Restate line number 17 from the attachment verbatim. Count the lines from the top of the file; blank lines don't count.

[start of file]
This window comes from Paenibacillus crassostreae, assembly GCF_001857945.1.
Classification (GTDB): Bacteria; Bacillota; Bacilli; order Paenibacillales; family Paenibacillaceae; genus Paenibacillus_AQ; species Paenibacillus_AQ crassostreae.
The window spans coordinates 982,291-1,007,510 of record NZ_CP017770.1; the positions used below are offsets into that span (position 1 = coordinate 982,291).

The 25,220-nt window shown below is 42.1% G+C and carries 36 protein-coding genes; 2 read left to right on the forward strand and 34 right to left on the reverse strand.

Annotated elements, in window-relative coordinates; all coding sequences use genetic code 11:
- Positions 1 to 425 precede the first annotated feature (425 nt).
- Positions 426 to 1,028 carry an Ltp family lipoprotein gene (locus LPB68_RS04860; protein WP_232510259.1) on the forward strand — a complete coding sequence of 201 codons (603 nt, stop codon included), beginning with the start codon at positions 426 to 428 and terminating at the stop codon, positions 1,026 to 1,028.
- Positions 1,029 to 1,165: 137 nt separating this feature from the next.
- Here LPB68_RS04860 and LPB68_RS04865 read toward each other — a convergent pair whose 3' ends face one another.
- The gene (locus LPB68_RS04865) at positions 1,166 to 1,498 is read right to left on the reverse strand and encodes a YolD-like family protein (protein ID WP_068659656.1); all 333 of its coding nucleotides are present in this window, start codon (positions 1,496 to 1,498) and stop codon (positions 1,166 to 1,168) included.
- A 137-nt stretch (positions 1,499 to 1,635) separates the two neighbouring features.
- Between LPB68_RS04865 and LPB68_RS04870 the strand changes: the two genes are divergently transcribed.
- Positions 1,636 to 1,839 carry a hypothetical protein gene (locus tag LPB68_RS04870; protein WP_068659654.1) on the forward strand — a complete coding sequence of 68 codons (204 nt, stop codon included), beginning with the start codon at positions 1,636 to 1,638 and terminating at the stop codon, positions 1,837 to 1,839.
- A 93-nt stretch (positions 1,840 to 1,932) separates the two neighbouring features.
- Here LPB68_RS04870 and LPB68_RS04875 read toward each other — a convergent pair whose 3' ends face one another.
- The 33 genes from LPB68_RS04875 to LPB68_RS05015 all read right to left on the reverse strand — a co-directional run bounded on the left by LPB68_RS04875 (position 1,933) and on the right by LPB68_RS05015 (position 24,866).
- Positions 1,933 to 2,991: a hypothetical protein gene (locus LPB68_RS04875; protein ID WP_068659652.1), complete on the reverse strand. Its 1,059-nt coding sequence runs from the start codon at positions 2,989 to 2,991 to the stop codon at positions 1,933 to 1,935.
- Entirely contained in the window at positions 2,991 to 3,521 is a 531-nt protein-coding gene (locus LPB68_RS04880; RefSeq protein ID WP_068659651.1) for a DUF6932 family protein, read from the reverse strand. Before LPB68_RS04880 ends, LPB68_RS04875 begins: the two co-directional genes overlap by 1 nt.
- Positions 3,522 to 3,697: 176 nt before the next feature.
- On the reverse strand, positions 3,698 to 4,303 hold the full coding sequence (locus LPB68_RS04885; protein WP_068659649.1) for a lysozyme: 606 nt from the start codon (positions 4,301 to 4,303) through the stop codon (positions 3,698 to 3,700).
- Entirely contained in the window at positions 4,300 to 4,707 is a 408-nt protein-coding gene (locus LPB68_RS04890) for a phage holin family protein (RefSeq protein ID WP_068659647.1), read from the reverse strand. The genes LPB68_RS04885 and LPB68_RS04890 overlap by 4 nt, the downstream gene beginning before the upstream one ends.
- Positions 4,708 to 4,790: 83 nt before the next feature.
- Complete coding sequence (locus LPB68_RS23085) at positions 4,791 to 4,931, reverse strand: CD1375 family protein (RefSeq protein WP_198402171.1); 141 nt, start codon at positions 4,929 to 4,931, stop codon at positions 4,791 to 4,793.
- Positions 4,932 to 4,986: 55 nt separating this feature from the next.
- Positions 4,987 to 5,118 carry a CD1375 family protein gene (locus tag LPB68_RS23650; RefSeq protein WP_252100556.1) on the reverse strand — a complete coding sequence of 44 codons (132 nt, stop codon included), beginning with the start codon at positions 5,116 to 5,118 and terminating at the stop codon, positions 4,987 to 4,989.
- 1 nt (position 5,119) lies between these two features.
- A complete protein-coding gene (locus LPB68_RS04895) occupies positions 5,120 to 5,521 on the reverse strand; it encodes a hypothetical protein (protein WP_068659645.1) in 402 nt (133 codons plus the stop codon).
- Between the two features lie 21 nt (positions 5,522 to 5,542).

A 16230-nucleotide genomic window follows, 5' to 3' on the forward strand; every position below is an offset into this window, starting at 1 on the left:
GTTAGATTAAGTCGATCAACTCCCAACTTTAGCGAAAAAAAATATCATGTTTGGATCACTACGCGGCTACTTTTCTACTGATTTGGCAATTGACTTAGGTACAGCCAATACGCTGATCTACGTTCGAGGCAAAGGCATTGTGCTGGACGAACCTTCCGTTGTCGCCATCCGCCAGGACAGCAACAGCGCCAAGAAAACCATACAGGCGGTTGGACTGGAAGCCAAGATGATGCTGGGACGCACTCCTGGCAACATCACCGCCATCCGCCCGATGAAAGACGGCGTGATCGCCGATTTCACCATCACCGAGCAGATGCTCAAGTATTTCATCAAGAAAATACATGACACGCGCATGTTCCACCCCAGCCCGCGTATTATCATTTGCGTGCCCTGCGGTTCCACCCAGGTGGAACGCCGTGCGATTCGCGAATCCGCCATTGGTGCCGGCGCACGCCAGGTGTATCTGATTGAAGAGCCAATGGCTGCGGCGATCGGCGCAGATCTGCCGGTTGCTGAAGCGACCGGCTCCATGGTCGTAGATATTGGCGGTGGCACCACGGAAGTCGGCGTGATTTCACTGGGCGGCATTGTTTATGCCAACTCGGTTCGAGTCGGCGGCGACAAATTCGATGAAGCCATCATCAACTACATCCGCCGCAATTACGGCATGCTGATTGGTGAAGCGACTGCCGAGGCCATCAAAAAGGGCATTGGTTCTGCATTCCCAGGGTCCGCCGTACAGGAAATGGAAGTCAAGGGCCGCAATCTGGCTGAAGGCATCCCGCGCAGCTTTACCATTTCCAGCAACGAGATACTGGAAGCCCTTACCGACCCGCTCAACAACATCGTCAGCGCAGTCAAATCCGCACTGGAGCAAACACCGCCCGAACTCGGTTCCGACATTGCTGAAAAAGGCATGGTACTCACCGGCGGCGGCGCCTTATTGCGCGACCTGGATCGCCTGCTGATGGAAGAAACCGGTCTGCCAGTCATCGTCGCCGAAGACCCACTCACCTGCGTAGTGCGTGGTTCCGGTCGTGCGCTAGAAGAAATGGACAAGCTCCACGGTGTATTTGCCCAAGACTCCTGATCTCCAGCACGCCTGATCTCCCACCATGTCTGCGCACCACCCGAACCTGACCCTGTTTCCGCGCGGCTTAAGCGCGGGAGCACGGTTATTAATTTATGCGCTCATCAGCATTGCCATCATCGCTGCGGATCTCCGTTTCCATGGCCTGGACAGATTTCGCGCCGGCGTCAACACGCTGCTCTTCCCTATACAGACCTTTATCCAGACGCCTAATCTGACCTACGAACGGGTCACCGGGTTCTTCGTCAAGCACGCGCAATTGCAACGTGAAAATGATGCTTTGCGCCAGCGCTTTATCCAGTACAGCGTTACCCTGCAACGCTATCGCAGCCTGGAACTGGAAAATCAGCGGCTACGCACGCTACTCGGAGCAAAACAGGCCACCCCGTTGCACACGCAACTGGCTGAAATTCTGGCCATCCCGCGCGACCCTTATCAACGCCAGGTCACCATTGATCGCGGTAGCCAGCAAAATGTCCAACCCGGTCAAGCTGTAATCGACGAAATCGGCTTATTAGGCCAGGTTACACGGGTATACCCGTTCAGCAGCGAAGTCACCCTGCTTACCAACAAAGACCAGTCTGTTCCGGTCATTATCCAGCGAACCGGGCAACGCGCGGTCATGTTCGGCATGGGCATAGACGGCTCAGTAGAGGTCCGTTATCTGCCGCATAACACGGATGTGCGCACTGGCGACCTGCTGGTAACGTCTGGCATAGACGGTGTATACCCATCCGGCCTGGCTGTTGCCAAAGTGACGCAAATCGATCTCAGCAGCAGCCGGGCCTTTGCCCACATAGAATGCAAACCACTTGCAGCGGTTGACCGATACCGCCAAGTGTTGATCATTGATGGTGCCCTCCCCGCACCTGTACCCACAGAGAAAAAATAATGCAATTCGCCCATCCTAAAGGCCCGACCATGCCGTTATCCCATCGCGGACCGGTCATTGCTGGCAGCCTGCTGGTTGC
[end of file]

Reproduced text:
- Positions 1,933 to 2,991: a hypothetical protein gene (locus LPB68_RS04875; protein ID WP_068659652.1), complete on the reverse strand. Its 1,059-nt coding sequence runs from the start codon at positions 2,989 to 2,991 to the stop codon at positions 1,933 to 1,935.